It’s all good
When it comes to nutrition, fat is fat, right? Wrong. Despite the bad rap fat gets in our fad-diet-crazed society, some fat is actually considered good for you — as long as it’s the right kind of fat. Learn More
Where do avocados fit in?
Obviously, avocados are not liquid. But because they come from plants, the fat contained within them is actually considered an oil View Source — great news for fans of this incredible fruit! Learn More
We’ve all heard of cholesterol, but what is it exactly? Learn More
Love an Avocado Today
Do you know the difference between “good” and “bad” fats? Let’s take a look at the distinction:
- There are several different types of fats found in food. Saturated and trans fats are known as “bad fats” because they’re linked with higher levels of “bad” (or LDL) cholesterol, which in turn, increases the risk for heart disease.
- On the other hand, unsaturated (both monounsaturated and polyunsaturated) fats are considered “good fats.” When eaten in place of bad fats, this type of fat can help manage blood pressure, increase your absorption of essential vitamins, and lower your LDL cholesterol, therefore reducing your risk for heart disease.
- Though The Dietary Guidelines for Americans suggests limiting your total fat intake, it stresses the importance of having “good” fat in your diet.
Where do avocados fit in?
More than 75 percent of the fat in avocados is considered “good” fat, with 3g coming from monounsaturated fat and 0.5g from polyunsaturated fat (per 1-ounce serving). Not only that, but avocados are also completely free of cholesterol and sodium. Discover more information on Avocados, Good Fats and Heart Health.
VITAMINS & MINERALS
- Still not convinced that avocados should be a part of your daily diet? Consider this:
- They contain nearly 20 vitamins and minerals and contain 81 micrograms of the carotenoids lutein + zeaxanthin per 1-oz serving. Lutein and zeaxanthin are carotenoids which some research suggests may help maintain eye health as we age.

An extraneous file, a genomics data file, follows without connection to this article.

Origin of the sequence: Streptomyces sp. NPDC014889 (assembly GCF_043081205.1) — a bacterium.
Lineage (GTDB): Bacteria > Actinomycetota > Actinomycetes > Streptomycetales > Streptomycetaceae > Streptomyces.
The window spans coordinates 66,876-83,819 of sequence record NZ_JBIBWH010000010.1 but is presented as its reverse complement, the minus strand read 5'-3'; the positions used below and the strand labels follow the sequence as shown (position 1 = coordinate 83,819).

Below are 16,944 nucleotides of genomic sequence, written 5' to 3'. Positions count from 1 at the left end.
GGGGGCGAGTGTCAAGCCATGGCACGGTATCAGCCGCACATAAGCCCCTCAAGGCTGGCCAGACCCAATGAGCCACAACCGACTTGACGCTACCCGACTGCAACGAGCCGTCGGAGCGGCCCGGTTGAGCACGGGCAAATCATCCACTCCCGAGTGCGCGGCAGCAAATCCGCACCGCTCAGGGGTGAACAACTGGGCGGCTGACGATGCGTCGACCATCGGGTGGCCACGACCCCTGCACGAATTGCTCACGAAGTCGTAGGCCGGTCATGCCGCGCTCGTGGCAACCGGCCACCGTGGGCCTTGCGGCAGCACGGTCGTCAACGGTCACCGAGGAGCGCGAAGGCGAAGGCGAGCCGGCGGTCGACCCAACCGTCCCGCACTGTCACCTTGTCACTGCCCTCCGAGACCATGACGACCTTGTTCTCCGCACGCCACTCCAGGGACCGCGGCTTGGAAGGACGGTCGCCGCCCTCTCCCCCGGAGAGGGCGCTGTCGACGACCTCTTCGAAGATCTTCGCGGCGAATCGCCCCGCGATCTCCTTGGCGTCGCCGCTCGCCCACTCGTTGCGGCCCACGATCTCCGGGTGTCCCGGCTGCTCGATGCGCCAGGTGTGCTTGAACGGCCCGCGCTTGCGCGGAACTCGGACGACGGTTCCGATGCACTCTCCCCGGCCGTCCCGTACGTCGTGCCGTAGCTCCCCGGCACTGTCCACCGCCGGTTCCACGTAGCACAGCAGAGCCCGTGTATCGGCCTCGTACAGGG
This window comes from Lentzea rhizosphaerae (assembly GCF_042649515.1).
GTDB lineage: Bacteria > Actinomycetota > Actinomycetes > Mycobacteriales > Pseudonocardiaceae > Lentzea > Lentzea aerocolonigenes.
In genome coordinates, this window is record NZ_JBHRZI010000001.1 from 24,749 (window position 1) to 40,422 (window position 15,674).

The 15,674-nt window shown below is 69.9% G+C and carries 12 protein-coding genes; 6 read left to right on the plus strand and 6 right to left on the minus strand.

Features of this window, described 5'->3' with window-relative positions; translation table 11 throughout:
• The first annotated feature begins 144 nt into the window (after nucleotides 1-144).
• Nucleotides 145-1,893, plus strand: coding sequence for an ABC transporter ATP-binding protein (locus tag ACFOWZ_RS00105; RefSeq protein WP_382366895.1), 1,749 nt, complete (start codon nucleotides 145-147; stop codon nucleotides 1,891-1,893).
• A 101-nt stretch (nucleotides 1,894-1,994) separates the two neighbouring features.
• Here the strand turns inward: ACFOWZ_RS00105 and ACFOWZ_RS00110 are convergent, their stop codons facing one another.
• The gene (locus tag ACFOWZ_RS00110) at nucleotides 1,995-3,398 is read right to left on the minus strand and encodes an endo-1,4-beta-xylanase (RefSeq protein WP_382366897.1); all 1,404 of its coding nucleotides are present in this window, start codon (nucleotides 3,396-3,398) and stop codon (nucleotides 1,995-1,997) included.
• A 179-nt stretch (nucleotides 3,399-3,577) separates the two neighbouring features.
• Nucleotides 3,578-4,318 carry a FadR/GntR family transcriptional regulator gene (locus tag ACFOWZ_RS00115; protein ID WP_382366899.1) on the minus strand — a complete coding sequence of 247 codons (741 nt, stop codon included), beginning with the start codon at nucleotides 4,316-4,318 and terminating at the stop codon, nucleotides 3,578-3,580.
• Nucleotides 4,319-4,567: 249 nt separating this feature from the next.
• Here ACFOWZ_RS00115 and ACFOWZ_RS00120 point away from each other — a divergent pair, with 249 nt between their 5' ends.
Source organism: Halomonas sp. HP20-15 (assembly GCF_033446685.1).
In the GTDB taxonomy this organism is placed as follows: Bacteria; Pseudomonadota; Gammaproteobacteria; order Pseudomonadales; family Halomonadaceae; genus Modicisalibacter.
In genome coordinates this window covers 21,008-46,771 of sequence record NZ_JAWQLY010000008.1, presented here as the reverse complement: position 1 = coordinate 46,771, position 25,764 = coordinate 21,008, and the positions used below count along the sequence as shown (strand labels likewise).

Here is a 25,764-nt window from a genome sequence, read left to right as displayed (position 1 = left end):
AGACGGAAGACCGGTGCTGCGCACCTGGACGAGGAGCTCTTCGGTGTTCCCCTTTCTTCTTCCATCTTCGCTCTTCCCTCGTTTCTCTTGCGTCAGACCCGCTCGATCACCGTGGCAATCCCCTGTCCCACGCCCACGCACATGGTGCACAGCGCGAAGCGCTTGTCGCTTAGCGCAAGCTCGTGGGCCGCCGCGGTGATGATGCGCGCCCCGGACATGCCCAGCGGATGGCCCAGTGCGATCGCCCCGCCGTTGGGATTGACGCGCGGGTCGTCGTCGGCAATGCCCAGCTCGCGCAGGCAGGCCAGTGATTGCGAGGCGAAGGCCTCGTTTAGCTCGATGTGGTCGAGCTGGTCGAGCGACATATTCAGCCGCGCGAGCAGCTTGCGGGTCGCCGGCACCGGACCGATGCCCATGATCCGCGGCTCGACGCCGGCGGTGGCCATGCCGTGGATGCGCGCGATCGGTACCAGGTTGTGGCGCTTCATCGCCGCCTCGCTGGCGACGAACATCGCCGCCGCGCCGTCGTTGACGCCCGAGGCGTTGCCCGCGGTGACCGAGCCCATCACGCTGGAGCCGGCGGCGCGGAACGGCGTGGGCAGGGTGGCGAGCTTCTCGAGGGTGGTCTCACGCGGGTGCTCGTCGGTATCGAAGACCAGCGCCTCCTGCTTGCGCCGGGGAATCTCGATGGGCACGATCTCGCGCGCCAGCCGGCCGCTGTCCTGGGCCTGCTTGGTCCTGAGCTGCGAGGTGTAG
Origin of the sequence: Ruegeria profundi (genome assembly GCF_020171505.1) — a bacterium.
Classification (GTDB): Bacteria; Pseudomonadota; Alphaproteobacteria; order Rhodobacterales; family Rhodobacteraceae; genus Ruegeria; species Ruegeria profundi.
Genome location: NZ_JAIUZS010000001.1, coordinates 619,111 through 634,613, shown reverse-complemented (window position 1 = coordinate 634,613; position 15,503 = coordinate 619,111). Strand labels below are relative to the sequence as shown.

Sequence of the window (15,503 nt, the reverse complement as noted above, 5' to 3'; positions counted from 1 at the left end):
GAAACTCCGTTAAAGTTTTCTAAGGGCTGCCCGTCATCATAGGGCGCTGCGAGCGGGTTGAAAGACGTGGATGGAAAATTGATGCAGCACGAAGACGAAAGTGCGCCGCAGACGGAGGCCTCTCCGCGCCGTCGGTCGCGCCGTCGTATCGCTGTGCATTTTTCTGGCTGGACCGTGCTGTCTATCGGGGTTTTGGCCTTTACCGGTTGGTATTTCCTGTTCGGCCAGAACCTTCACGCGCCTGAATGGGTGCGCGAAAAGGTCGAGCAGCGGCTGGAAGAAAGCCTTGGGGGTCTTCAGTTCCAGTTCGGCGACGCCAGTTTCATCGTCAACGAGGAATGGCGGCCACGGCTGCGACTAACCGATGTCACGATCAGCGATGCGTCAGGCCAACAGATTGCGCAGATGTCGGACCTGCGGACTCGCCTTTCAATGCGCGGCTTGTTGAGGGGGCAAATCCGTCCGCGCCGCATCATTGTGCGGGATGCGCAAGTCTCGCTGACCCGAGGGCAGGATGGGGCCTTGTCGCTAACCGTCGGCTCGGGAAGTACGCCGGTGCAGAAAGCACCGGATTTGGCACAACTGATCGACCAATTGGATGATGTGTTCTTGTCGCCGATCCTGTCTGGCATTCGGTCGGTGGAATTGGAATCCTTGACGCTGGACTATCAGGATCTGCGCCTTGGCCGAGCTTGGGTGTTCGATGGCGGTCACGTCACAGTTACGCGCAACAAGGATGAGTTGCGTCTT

- The good unsaturated fats found in avocados may help your body absorb nutrients from other foods and lower cholesterol. View Source
Cholesterol is a waxy substance that’s produced naturally by our bodies and can also be found in foods. It travels through the bloodstream in one of two types of microscopic particles called lipoproteins: low-density lipoproteins (LDL) and high-density lipoproteins (HDL).
- Avocados can act as a “nutrient booster” by helping increase the absorption of fat-soluble nutrients like Vitamins A, D, K, and E. They contain 3.5 grams of naturally good fat per 1 oz. serving. Good fats help the body absorb fat-soluble nutrients without raising LDL (“bad” ) cholesterol levels when eaten as part of a healthy diet.
- Avocados are virtually the only fruit that can claim this, and they can help people meet the American Heart Association’s recommended dietary goals in other ways, too. (Per 2010 Dietary Guidelines.)
- In short, there are so many reasons to love avocados — and there may be even more that we’ve yet to discover. To that end, the Hass Avocado Board (HAB) is funding research to potentially shed light on additional benefits of eating this fruit.